Types of tires

There are few car features that are as important to the lifespan of your vehicle and your personal safety as your tires. Keeping up with necessary tire repair services is a good way to keep your car in good shape. Good tire maintenance habits is also a key factor in your vehicle getting optimum fuel efficiency. Most importantly, making sure your tires are in good shape in critical for ensuring you and your passengers are safe while driving at high speeds. Blown tires is one of the leading causes of car wrecks that are not due to driving errors.

The most important way to keep your tires in good shape is by taking your car to your local tire shop for routine maintenance on a regular basis. For your convenience, we’ve listed a few important maintenance tasks that your tire shop can provide for you.

Four Important Maintenance Tasks Your Tire Shop Will Take Care of

  1. Aligning your vehicle.
    If your tires are not aligned properly, it causes them to wear out unevenly. As your uneven tires wear out, you will have to make up for your car’s natural tendency to pull in one direction by over-steering (to constantly pull it back into the right direction), which burns fuel faster than necessary. Also, the uneven wearing of the tires cause part of the tire’s traction to completely wear out quickly, which puts you at an elevated risk of incurring a dangerous blow out on the road.

    How often? You should take your car into a tire shop for an alignment when you get new tires and anytime you make changes to the suspension on your vehicle.
  2. Maintaining proper tire pressure.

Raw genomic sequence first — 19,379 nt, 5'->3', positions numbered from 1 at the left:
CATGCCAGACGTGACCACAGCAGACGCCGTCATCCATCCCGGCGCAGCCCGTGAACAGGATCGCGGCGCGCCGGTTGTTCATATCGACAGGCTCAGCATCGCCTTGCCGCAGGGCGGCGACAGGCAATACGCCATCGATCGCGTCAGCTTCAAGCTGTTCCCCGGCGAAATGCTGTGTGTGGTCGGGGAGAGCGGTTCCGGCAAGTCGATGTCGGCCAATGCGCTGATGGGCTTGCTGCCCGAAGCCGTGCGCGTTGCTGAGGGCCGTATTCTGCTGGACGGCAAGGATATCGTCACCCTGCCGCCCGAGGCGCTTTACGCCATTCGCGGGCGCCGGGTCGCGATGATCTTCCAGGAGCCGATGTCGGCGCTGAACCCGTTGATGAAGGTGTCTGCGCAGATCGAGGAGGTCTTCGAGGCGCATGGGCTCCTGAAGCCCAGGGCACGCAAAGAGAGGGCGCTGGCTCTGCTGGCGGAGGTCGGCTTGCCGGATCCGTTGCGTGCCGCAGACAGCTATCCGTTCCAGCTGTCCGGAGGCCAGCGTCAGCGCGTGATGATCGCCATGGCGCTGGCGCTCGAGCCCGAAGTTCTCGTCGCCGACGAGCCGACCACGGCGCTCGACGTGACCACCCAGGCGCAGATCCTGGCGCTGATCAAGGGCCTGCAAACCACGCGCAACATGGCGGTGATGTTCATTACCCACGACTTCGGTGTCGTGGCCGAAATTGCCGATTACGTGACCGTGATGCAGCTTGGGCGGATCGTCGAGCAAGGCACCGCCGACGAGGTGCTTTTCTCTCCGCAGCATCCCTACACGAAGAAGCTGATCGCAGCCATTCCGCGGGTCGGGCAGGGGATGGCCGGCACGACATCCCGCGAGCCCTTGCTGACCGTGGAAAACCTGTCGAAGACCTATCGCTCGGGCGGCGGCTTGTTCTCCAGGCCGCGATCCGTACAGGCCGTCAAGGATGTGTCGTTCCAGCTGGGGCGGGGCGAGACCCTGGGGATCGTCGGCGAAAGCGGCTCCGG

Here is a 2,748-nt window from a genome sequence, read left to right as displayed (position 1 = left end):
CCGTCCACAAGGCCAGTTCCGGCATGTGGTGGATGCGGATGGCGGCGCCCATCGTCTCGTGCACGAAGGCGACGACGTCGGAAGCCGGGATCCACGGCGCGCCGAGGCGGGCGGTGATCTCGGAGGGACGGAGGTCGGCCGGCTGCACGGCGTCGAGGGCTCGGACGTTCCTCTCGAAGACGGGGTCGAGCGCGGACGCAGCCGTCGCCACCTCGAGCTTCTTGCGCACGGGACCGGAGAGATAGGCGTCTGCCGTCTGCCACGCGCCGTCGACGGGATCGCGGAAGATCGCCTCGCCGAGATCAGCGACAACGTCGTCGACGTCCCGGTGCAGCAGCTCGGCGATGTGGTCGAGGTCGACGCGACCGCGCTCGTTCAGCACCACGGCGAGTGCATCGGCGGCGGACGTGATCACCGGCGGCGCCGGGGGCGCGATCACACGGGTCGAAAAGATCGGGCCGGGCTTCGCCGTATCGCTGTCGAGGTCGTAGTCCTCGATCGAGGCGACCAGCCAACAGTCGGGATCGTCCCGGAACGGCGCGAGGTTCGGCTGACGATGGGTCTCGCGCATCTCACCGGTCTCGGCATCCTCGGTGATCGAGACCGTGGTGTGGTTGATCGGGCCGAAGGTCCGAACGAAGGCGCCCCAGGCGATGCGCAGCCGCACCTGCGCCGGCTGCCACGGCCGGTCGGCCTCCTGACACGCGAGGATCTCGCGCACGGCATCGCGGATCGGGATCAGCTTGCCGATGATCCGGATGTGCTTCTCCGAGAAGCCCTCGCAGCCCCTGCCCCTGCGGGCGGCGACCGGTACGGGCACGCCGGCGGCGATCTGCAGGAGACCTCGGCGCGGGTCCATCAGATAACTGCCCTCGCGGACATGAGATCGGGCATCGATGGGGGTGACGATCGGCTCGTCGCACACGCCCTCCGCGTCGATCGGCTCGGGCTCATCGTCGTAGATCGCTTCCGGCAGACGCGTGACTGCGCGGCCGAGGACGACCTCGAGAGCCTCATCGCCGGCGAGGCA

If your tires are under-inflated or over-inflated, it contributes to the tires wearing out faster. New tires can be extremely expensive, but this is not the only way that it costs you. Driving a car that have tires without proper pressure significantly impacts your car’s fuel economy and leads to hundreds of dollars in unnecessary fuel costs. Additionally, it can lead to blowouts that could be life threatening.

    How often? Check your tire pressure once a month and make sure that it filled to your manufacturer’s specifications (this can be found on the little chart inside your door jam or in the glove compartment). If you have aftermarket tires and are unsure of the correct tire pressure for your types of tires, take it into a tire shop and have a professional check it out.

  3. Rotate your tires regularly.

    Your driving habits tend to be repetitive, which puts more wear on some parts of your tires than others. Over time, the part of your tires that take the greatest beating wear out, requiring you to replace them faster than necessary. You can dramatically improve the lifespan of your expensive tires by rotating them on a regular basis. This distributes the wear and tear that your tires get over time, and extends the life you get from them.

    How often? Your vehicle manufacturer will have specific guidelines for rotating your tires. In most cases, you can get away with rotating them every 5,000 miles.
  4. Balance your tires.

    If your tires are not balanced, the uneven weight in the wheel’s turning cycle will cause it to vibrate when you drive at high speeds. This wears your tire out, causes drag that impacts your fuel economy, and can damage the vehicle itself. When you have the tires balanced, your tire shop checks to make sure the weight of the tire is evenly distributed, and contributes to a smooth drive.

    How often? You will need to have your tires balanced every time they are replaced. Otherwise, take it in to your tire shop any time you feel that vibration that indicates they have gotten out of balance again.

We know that you have a lot going on in your life, and keeping up with tire maintenance might feel like a low priority. However, skimping on taking care of your tires burns your gas faster, wears out your tires quickly, could potentially damage your vehicle, or — most importantly — could actually put your life in danger.

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